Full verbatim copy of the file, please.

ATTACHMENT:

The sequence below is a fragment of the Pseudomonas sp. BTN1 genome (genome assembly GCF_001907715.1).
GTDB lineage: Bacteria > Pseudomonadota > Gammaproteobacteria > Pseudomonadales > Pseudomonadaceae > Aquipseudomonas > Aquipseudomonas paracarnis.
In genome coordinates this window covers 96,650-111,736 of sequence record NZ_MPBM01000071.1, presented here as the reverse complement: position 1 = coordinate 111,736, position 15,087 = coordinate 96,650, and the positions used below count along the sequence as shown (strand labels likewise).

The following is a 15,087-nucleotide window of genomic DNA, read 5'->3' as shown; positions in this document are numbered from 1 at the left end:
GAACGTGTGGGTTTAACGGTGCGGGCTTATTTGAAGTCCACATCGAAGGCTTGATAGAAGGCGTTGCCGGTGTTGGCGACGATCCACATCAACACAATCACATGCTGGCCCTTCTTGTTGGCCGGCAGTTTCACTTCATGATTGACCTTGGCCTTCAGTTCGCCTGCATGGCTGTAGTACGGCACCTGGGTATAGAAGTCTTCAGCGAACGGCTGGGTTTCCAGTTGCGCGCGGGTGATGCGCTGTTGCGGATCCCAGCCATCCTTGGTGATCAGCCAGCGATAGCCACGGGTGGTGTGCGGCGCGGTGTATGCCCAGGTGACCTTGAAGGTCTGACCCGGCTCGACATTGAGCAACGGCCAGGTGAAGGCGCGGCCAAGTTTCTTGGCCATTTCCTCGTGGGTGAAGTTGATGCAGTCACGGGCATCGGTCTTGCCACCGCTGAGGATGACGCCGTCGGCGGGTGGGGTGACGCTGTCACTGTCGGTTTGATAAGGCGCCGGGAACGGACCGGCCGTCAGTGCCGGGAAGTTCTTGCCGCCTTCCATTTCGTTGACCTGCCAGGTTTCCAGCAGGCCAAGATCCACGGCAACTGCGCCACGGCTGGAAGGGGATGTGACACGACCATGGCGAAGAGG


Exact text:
The sequence below is a fragment of the Pseudomonas sp. BTN1 genome (genome assembly GCF_001907715.1).
GTDB lineage: Bacteria > Pseudomonadota > Gammaproteobacteria > Pseudomonadales > Pseudomonadaceae > Aquipseudomonas > Aquipseudomonas paracarnis.
In genome coordinates this window covers 96,650-111,736 of sequence record NZ_MPBM01000071.1, presented here as the reverse complement: position 1 = coordinate 111,736, position 15,087 = coordinate 96,650, and the positions used below count along the sequence as shown (strand labels likewise).

The following is a 15,087-nucleotide window of genomic DNA, read 5'->3' as shown; positions in this document are numbered from 1 at the left end:
GAACGTGTGGGTTTAACGGTGCGGGCTTATTTGAAGTCCACATCGAAGGCTTGATAGAAGGCGTTGCCGGTGTTGGCGACGATCCACATCAACACAATCACATGCTGGCCCTTCTTGTTGGCCGGCAGTTTCACTTCATGATTGACCTTGGCCTTCAGTTCGCCTGCATGGCTGTAGTACGGCACCTGGGTATAGAAGTCTTCAGCGAACGGCTGGGTTTCCAGTTGCGCGCGGGTGATGCGCTGTTGCGGATCCCAGCCATCCTTGGTGATCAGCCAGCGATAGCCACGGGTGGTGTGCGGCGCGGTGTATGCCCAGGTGACCTTGAAGGTCTGACCCGGCTCGACATTGAGCAACGGCCAGGTGAAGGCGCGGCCAAGTTTCTTGGCCATTTCCTCGTGGGTGAAGTTGATGCAGTCACGGGCATCGGTCTTGCCACCGCTGAGGATGACGCCGTCGGCGGGTGGGGTGACGCTGTCACTGTCGGTTTGATAAGGCGCCGGGAACGGACCGGCCGTCAGTGCCGGGAAGTTCTTGCCGCCTTCCATTTCGTTGACCTGCCAGGTTTCCAGCAGGCCAAGATCCACGGCAACTGCGCCACGGCTGGAAGGGGATGTGACACGACCATGGCGAAGAGG